Understanding the public pension funding gap

This is a guest post by Gregory Mennis, director of state public-sector retirement systems for The Pew Charitable Trusts. It is a response to “Late to the public pension game,” from April 2. 

The Pew Charitable Trusts has been reporting on state and local pension data since 2007 and we applaud Reuters’ attention to this important public policy issue.  Cate Long’s April 2 blog post “Late to the Public Pension Game” questioned why our report, “The Fiscal Health of State Pension Plans: Funding Gap Continues to Grow,” relied on 2012 data, saying it was out of date. These key points explain why Pew’s latest report relies on 2012 data.

Pew has consistently used the states’ own numbers for all of its analysis, and 2012 is the most recent year for which data for all 50 states is available.  Comprehensive data for 2013 won’t be available until later this year. Cate Long’s post cites a Wilshire Consulting report that fills in the gaps of the 2013 state data with Wilshire’s own estimates and projections. Wilshire also calculated states’ plan assets on a market-value basis, rather than using the numbers as reported by state pension plans. Our practice is not to modify, alter, or project data forward.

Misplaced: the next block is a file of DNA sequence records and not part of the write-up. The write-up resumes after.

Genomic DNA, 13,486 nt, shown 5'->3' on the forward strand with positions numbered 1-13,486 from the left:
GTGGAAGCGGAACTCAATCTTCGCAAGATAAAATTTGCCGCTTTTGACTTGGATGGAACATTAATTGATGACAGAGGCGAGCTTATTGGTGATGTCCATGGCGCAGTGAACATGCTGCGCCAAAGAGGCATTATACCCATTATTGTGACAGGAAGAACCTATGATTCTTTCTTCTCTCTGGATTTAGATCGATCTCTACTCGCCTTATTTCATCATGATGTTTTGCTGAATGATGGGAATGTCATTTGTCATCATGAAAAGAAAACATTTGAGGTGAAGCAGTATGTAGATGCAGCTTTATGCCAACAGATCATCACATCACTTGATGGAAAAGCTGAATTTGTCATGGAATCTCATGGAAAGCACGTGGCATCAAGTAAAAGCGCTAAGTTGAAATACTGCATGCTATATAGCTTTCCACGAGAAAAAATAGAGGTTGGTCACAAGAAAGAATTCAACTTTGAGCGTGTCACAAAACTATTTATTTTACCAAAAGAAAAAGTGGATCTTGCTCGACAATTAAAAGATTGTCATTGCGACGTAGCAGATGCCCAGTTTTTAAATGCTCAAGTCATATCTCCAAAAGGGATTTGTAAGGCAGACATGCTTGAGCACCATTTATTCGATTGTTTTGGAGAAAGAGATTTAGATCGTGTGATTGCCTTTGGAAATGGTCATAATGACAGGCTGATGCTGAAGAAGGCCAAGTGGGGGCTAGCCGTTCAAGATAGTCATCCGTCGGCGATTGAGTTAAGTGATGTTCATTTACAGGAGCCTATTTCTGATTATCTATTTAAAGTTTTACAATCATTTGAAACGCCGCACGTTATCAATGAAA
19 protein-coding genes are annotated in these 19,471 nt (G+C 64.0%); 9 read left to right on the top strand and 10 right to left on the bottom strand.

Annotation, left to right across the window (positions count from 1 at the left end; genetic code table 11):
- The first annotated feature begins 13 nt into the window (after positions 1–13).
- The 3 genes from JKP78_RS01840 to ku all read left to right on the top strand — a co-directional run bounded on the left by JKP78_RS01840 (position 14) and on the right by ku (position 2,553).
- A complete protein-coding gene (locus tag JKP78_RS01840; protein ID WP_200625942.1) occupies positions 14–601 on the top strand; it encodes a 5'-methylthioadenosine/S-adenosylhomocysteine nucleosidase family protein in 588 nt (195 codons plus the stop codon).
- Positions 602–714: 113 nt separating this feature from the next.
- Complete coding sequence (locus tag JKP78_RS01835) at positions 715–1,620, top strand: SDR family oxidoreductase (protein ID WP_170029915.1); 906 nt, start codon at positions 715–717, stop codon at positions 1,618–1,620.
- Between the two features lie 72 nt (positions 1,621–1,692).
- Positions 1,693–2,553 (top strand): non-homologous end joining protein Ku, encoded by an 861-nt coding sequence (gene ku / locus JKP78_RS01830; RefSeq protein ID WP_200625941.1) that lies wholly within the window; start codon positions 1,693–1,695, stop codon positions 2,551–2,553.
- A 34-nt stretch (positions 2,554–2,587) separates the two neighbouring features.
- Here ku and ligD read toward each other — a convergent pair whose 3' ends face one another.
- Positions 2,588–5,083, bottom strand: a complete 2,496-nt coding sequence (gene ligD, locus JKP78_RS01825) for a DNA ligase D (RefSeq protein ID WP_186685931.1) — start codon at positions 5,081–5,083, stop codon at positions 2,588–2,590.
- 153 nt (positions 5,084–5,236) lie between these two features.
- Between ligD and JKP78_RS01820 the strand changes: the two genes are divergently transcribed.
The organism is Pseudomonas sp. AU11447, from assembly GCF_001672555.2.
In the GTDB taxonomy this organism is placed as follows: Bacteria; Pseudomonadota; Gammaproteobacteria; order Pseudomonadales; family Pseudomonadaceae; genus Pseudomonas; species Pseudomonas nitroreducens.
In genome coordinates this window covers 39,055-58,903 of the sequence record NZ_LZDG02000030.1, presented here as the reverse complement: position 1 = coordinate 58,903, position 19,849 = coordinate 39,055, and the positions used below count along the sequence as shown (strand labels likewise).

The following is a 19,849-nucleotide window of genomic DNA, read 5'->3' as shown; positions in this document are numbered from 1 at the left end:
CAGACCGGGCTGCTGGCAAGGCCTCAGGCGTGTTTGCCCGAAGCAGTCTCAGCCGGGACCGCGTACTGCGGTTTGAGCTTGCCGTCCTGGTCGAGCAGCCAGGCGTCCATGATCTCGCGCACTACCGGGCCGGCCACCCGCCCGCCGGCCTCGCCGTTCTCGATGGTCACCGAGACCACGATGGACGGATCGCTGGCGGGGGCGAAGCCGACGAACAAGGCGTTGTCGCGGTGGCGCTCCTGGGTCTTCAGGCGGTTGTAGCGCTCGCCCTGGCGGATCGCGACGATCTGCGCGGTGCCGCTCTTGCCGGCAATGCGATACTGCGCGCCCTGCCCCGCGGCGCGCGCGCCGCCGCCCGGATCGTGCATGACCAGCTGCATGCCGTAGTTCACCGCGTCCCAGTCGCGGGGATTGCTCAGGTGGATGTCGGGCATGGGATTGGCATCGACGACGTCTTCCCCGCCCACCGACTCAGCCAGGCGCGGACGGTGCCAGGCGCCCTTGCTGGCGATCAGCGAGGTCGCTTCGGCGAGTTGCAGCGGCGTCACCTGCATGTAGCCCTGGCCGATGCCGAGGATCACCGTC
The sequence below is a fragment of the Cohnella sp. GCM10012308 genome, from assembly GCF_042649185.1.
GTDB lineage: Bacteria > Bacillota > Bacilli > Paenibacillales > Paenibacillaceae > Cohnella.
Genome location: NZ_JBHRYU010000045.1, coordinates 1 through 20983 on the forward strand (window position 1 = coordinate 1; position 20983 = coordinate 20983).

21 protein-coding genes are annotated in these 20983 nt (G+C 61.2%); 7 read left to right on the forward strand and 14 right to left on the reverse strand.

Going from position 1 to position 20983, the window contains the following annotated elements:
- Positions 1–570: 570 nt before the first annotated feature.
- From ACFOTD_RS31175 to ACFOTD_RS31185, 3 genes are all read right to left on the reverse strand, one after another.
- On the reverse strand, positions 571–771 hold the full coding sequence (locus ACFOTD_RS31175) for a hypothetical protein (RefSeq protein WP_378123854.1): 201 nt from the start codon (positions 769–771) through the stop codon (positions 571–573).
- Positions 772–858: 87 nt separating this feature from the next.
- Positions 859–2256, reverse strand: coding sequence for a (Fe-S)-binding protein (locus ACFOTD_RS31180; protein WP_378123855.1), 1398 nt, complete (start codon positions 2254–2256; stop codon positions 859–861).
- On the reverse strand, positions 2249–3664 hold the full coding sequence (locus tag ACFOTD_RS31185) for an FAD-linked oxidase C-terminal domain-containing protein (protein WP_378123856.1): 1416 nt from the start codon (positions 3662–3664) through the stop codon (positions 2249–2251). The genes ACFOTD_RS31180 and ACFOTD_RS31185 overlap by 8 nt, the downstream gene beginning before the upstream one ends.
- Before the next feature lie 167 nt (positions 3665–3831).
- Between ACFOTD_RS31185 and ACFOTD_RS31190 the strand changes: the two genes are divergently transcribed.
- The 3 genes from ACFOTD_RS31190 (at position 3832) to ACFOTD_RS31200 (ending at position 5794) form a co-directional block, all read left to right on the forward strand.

While the Wilshire report demonstrates that funding is improving on a market-value basis, a number of research groups and economists also believe the funding gap is even greater than our report’s analysis. We believe that using states’ own numbers and being consistent and transparent in our approach allows people using our data to be confident that the pension debt facing states is accurately reported.

The 2012 data allows us to provide information about states’ individual plans. Some states have close to 100 percent of the assets needed to pay for pension promises.  They’ve also regularly made the full actuarial-recommended contributions.  This demonstrates that pensions can be managed so that they are affordable and sustainable.  But several states have set aside less than half of what is needed to pay for pension obligations, and many are falling short on contributions—with two states averaging only 34 percent of recommended amounts over the past three years. Wilshire and the Federal Reserve, which were cited in the blog post, only provide aggregate figures and do not report on individual states’ records in following responsible funding practices, as our report does.